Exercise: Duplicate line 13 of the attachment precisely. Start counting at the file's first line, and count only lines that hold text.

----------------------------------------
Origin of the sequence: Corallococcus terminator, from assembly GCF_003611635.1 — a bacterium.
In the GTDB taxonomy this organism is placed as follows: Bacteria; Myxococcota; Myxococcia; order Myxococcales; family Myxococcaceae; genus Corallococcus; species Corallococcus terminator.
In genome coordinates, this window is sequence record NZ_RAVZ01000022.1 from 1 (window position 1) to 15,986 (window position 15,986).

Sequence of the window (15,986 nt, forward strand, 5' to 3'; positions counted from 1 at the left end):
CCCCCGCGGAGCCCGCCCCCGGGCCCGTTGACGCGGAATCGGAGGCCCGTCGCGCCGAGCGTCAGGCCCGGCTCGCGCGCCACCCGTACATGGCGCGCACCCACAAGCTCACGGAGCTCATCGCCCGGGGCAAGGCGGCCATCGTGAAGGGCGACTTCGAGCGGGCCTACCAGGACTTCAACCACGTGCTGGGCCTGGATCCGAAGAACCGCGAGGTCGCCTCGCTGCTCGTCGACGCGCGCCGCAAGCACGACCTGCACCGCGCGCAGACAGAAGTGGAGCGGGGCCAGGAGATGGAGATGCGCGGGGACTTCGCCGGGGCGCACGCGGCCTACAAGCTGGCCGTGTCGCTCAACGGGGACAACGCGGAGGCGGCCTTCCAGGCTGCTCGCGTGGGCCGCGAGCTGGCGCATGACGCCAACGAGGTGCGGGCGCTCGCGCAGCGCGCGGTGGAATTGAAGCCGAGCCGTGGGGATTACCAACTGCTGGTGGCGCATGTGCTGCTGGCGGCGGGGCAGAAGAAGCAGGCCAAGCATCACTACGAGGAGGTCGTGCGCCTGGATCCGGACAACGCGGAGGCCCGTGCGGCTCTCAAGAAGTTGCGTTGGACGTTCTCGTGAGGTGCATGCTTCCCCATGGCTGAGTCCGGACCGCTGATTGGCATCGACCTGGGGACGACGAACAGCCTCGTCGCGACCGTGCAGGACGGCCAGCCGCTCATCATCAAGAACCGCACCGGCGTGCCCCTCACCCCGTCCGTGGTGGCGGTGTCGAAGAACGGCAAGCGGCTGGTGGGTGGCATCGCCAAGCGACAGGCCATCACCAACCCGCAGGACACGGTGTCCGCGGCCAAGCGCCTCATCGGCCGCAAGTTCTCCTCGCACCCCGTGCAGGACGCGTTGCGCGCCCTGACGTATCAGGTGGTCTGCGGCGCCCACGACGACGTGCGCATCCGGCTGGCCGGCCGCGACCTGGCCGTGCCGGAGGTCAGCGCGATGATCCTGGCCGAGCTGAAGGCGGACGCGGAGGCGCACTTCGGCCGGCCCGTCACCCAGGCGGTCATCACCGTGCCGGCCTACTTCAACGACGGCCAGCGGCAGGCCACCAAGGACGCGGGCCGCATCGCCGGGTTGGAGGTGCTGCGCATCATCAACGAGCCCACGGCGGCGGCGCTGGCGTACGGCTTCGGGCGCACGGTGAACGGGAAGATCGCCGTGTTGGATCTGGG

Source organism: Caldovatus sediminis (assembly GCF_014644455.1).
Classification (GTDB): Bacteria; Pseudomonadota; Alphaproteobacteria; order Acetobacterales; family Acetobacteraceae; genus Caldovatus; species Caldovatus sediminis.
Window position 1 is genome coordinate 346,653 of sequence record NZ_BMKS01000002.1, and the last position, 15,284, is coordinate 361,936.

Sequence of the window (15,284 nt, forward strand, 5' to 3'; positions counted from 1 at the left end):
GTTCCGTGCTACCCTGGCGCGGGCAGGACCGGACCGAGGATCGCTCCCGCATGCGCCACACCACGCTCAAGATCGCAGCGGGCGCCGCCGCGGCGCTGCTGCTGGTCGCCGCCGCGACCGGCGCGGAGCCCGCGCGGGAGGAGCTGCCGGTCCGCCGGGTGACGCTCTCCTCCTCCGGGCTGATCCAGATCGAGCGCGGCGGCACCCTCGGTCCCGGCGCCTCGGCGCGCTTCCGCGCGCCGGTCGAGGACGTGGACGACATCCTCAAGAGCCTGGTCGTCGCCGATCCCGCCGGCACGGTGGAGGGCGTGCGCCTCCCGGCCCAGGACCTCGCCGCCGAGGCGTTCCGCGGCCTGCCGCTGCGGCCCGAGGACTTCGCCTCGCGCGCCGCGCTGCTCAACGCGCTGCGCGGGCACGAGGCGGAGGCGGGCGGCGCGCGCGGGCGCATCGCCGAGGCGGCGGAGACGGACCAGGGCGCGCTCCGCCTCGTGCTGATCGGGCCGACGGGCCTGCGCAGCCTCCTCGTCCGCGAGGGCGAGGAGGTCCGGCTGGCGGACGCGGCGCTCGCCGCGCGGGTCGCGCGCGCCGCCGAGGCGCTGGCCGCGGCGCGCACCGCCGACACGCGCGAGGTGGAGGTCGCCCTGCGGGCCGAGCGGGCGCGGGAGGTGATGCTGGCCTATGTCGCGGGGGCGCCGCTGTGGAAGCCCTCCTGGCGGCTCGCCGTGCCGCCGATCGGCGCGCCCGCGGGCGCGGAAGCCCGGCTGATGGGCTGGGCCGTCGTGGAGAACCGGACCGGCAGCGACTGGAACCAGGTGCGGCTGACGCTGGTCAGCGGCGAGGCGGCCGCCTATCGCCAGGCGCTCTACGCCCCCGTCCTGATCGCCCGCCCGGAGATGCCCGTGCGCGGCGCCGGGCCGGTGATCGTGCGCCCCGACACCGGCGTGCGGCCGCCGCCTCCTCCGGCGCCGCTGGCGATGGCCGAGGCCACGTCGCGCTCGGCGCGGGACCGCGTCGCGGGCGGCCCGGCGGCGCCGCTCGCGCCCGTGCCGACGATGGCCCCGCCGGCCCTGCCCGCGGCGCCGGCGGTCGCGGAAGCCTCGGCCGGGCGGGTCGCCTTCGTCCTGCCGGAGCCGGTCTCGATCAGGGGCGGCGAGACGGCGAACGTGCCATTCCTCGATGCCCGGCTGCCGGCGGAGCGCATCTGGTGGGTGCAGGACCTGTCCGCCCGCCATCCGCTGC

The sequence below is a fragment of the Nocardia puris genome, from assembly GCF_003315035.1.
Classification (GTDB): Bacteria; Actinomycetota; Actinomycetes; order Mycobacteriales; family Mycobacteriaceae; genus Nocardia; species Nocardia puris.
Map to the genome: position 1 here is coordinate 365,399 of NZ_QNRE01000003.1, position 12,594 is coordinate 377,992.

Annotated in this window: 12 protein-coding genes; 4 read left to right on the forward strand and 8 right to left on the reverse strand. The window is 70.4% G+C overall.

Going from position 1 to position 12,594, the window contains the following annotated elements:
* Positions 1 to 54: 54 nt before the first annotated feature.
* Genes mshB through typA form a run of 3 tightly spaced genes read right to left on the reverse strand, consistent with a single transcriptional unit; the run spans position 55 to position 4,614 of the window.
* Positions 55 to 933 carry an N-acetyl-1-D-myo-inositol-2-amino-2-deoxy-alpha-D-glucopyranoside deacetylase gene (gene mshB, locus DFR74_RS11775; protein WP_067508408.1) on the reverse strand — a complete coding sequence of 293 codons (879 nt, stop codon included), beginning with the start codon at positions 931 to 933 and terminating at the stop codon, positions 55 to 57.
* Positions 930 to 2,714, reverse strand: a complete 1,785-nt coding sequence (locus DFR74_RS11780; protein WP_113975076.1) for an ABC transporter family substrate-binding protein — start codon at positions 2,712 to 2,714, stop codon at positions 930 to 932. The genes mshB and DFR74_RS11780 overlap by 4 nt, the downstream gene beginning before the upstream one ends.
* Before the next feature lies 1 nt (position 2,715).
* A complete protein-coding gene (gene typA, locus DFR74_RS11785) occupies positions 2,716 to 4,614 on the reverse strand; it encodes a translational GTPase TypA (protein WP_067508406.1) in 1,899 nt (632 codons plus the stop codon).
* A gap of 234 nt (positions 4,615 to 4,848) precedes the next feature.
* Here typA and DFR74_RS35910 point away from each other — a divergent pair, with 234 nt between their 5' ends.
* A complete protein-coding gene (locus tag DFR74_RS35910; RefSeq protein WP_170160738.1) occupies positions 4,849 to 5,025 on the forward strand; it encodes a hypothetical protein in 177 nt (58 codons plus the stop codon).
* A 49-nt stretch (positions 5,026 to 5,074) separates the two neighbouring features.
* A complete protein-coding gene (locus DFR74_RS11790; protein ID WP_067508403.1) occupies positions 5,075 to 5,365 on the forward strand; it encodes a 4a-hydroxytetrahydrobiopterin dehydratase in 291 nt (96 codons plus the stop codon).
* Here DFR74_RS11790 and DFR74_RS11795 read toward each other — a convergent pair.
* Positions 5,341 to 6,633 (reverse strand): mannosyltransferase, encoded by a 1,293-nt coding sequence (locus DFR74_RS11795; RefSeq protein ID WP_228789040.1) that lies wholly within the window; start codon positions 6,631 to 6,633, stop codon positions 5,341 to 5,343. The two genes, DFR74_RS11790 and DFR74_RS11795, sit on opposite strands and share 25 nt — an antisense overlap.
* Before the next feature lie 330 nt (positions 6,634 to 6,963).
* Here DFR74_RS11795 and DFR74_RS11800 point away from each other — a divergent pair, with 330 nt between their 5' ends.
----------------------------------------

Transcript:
Map to the genome: position 1 here is coordinate 365,399 of NZ_QNRE01000003.1, position 12,594 is coordinate 377,992.